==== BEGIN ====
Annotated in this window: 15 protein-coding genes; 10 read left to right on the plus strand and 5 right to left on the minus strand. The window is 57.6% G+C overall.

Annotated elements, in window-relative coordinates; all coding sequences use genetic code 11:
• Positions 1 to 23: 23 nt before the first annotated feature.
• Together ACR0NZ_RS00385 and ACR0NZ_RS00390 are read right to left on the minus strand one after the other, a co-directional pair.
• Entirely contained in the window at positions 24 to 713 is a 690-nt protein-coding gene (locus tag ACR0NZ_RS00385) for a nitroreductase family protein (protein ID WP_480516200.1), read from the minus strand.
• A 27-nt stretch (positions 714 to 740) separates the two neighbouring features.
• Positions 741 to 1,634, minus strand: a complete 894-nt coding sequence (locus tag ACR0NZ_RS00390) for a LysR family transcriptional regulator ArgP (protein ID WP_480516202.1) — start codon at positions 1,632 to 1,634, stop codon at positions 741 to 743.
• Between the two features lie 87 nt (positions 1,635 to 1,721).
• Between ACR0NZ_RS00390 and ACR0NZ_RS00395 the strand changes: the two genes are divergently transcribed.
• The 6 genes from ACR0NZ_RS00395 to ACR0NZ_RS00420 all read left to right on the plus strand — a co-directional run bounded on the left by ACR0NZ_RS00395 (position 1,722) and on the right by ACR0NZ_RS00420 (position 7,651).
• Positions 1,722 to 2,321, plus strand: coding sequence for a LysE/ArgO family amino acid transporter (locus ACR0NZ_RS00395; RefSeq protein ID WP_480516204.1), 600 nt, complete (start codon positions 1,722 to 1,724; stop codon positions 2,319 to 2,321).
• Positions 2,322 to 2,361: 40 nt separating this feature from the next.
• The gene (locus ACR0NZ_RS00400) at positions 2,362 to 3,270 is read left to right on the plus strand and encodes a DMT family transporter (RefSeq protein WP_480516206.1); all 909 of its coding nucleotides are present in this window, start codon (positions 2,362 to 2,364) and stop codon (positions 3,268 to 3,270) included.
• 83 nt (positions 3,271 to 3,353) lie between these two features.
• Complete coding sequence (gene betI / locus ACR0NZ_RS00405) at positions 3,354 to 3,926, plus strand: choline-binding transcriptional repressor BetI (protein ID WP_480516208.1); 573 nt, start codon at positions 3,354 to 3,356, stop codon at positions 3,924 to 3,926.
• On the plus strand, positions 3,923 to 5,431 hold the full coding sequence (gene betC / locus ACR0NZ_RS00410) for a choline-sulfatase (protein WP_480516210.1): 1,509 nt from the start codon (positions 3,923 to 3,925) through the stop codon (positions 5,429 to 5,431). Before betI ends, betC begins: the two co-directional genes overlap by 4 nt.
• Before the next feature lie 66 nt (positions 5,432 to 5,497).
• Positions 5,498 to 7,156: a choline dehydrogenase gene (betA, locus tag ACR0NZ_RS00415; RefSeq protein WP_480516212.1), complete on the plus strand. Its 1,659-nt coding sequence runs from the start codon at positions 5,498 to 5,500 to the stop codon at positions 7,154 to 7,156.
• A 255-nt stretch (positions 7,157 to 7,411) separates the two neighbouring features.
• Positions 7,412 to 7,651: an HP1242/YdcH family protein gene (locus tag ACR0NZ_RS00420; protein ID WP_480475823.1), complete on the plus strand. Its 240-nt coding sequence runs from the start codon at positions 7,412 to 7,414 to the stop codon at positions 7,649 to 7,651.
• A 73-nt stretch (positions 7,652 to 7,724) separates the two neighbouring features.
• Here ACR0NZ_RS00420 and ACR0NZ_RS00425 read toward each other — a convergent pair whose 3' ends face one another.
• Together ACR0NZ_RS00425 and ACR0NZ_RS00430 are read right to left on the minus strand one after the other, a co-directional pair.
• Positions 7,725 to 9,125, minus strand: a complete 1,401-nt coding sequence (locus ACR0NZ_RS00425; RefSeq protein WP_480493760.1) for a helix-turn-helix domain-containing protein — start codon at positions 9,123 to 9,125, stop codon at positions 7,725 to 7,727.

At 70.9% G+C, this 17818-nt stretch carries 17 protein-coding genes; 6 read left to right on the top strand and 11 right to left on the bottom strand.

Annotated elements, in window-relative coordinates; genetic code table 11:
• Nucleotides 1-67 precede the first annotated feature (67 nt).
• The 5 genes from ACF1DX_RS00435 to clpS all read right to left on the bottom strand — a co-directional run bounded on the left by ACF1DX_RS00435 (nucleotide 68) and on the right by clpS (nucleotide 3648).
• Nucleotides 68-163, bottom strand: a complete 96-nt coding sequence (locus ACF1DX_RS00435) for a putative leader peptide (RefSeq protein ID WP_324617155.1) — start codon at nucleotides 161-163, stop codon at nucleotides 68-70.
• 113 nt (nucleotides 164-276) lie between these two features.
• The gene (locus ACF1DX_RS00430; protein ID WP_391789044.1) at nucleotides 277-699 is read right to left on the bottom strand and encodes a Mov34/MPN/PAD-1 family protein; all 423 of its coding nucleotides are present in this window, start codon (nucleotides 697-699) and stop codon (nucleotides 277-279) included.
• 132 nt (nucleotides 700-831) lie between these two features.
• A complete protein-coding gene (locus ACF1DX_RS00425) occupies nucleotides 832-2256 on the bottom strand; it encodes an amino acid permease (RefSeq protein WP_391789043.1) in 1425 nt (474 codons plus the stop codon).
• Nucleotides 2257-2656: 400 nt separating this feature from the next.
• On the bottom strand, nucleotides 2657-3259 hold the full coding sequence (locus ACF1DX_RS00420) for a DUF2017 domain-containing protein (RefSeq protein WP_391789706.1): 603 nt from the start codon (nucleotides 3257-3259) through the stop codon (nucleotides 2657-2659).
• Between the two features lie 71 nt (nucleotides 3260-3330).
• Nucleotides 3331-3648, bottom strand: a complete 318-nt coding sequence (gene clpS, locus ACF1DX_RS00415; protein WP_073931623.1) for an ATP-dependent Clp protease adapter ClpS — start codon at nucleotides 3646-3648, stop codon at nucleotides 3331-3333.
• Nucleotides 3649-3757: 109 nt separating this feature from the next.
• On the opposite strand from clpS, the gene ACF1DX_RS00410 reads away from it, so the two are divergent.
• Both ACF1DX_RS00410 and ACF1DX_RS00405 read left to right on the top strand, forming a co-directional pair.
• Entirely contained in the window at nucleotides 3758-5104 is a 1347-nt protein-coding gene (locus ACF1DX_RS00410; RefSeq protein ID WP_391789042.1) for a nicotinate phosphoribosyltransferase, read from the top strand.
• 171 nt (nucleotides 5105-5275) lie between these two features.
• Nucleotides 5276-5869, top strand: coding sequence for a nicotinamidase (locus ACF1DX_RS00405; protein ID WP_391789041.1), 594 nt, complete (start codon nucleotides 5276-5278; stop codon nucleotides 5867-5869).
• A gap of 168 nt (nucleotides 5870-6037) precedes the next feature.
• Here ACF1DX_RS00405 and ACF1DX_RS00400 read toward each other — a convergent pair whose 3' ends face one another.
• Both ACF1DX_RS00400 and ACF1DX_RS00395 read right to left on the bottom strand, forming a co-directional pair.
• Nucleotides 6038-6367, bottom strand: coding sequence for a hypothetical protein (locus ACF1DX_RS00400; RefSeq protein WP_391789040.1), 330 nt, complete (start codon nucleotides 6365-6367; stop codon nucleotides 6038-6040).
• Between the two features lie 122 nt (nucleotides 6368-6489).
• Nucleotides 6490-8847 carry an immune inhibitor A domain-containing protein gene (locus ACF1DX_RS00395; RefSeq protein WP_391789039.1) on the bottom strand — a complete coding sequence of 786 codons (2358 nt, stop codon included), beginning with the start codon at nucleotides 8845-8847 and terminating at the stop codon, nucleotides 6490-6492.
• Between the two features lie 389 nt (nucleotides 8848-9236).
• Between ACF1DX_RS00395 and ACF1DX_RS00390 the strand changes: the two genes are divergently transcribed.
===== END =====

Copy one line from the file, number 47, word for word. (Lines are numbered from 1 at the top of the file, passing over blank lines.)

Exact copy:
• Nucleotides 6038-6367, bottom strand: coding sequence for a hypothetical protein (locus ACF1DX_RS00400; RefSeq protein WP_391789040.1), 330 nt, complete (start codon nucleotides 6365-6367; stop codon nucleotides 6038-6040).